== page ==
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home | Getting Started | Crisis Days, Getting Ready
 

Crisis Days, Getting Ready
Debra Thompson

A 7 Point What-To-Do Checklist

Caring for an aging parent, elderly spouse, domestic partner or close friend presents difficult challenges— especially when a crisis hits and you are suddenly faced with the responsibilities of elder care.

More than 9 million people over the age of 65 will need long-term-care this year. Nevertheless, most families are totally unprepared when an emergency with their aging loved one happens. The first reaction is of fear, anguish, and guilt. Fear of losing a loved one, the anguish of seeing them suffer, and the guilt of not having planned in advance.

Whatever the situation, most families are not sure of the next step, or even the first step. Of course, each elder care situation is unique. The elder's medical history, financial resources, personality, relationships with potential caregivers, proximity to services and other factors all determine the best approach to take.

Whatever the circumstances, the following advice will help you get started. Here is a quick comprehensive elder care checklist. It will help you feel more confident that you haven't forgotten something important when you are taking decisions under time pressure.

First of all, clear your mind and relax. It may be difficult, but it will help sustain your spirit and prevent you from sinking under the weight of the responsibility.

1.  Call a family meeting. Try to get as many people as possible involved from the beginning. If possible, designate a person to be responsible for each task

2.  Collect information about medical providers. Here is some of the information you will need:

  • Copies of health insurance policies and the front and back of all insurance cards—if your loved one is 65 or older, you will need a copy of his or her Medicare card;
  • Make a list of all medications, dosage amounts and instructions for taking them;
  • Date and results of recent medical tests, including exams, x-rays, CT scans and MRIs;
  • Complete health history;
  • Names, phone numbers, and addresses of the doctors, dentist, pharmacy and their attorney.

3.  Learn as much as possible about the medical condition afflicting the senior. Talk to the doctors, and contact related organizations and associations for information about the disorder.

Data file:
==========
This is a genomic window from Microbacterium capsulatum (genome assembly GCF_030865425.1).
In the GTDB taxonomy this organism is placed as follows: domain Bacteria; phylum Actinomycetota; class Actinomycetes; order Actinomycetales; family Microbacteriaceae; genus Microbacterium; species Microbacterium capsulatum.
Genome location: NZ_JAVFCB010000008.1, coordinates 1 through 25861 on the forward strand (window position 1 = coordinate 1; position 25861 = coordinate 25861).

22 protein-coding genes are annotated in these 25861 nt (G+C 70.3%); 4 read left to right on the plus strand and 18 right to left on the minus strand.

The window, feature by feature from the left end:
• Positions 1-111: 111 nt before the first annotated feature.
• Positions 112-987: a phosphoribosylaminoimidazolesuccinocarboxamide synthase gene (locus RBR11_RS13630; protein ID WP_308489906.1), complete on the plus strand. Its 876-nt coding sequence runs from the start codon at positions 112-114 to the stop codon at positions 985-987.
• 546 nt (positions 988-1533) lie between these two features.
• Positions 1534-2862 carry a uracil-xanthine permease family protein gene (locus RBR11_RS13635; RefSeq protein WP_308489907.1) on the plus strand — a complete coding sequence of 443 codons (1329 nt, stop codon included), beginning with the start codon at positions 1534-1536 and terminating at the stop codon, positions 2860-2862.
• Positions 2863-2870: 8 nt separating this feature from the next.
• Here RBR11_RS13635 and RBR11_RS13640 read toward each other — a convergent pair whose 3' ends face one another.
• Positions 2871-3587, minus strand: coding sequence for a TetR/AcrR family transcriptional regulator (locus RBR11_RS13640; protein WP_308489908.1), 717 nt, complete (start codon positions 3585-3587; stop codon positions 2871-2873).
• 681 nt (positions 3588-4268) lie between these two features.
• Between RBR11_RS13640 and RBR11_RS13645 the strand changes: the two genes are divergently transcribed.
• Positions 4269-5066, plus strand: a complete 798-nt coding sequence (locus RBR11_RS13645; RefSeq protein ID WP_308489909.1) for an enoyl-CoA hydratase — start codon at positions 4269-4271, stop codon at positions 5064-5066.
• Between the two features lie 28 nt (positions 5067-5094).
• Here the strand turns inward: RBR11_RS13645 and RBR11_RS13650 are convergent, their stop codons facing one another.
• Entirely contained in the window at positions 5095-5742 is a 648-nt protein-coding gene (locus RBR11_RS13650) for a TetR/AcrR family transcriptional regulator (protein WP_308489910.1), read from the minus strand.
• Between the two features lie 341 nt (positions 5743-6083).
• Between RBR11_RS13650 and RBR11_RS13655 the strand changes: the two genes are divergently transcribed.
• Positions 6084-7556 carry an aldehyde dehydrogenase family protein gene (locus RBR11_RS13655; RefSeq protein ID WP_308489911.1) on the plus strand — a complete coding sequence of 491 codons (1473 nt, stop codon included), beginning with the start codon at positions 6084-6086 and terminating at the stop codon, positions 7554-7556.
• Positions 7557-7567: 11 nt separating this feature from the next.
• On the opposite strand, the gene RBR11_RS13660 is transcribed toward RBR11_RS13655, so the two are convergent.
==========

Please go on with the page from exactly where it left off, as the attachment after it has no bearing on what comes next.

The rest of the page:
4.  Find out if the senior has the proper legal tools and documents in place. If necessary, consult an attorney specializing in elder law.

5.  Investigate your loved one's health insurance matters. Find out what kind of coverage they have, and if they are eligible for Medicare benefits or Medicaid. Explore other available financial resources, for example the worth of their home, real estate they might own, and how much is in their savings accounts.

6.  Take a crash course in community resources. Find out about senior centers and adult day services in the senior's area. Locate the best home health agencies that are nearby.

7.  As far as possible, talk to your senior. It's best to allow them as much independence as circumstances permit. Remember that the caregiver's role is to help them maintain as much control over their lives as feasible, not to take it away. Consult with them, consider their desires, and truly respect them. The more your relative is allowed to do, the longer he or she will be able to maintain a sense of ownership over the course of his or her own life.

Failure to understand and act on working directly with their appropriate desires on a daily basis is the primary reason people do so poorly in institutions. These involvements and considerations and the knowledge that those cared for need to be responsible for as much in their lives as is possible maintains their hope, self worth and respect—the same as we all feel, regardless of age.

After you've reviewed the list above and have an idea of the tasks and issues involved, take a deep breath and remember that you can ask for help. To begin, you can turn to your immediate family and friends for assistance.

You can also turn to professional resources, such as in-home health aides and elder companions. Of course, most of these services cost money, though some are covered under some health insurance plans or Medicaid.

Caring for an elder relative is not easy, and you deserve all of the support you can get. During the hard times, it might help to remember that what you are doing is noble and generous. Whether or not your loved one is able to express it, he or she is fortunate to have someone who is willing and able to do the job you've taken on.


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